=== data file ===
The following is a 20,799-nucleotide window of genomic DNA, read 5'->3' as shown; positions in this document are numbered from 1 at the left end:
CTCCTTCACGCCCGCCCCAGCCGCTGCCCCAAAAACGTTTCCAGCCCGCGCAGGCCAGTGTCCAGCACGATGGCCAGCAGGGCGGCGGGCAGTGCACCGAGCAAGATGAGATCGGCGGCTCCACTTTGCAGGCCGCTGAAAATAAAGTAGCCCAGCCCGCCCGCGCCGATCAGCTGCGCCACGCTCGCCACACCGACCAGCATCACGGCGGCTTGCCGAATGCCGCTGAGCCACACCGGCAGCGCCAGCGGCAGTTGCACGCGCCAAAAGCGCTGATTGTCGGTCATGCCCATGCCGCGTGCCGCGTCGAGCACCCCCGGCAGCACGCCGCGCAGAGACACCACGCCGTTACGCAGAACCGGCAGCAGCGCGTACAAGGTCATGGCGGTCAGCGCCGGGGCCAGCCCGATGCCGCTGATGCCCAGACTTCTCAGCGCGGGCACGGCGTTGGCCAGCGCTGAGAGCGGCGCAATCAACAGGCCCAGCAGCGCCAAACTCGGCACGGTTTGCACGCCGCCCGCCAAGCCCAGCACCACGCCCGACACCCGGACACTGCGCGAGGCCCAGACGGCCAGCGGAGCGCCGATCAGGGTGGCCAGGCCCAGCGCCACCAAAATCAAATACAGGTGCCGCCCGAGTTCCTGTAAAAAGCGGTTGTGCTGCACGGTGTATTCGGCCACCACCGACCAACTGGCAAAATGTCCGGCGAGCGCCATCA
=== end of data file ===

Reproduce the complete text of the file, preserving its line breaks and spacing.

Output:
The following is a 20,799-nucleotide window of genomic DNA, read 5'->3' as shown; positions in this document are numbered from 1 at the left end:
CTCCTTCACGCCCGCCCCAGCCGCTGCCCCAAAAACGTTTCCAGCCCGCGCAGGCCAGTGTCCAGCACGATGGCCAGCAGGGCGGCGGGCAGTGCACCGAGCAAGATGAGATCGGCGGCTCCACTTTGCAGGCCGCTGAAAATAAAGTAGCCCAGCCCGCCCGCGCCGATCAGCTGCGCCACGCTCGCCACACCGACCAGCATCACGGCGGCTTGCCGAATGCCGCTGAGCCACACCGGCAGCGCCAGCGGCAGTTGCACGCGCCAAAAGCGCTGATTGTCGGTCATGCCCATGCCGCGTGCCGCGTCGAGCACCCCCGGCAGCACGCCGCGCAGAGACACCACGCCGTTACGCAGAACCGGCAGCAGCGCGTACAAGGTCATGGCGGTCAGCGCCGGGGCCAGCCCGATGCCGCTGATGCCCAGACTTCTCAGCGCGGGCACGGCGTTGGCCAGCGCTGAGAGCGGCGCAATCAACAGGCCCAGCAGCGCCAAACTCGGCACGGTTTGCACGCCGCCCGCCAAGCCCAGCACCACGCCCGACACCCGGACACTGCGCGAGGCCCAGACGGCCAGCGGAGCGCCGATCAGGGTGGCCAGGCCCAGCGCCACCAAAATCAAATACAGGTGCCGCCCGAGTTCCTGTAAAAAGCGGTTGTGCTGCACGGTGTATTCGGCCACCACCGACCAACTGGCAAAATGTCCGGCGAGCGCCATCA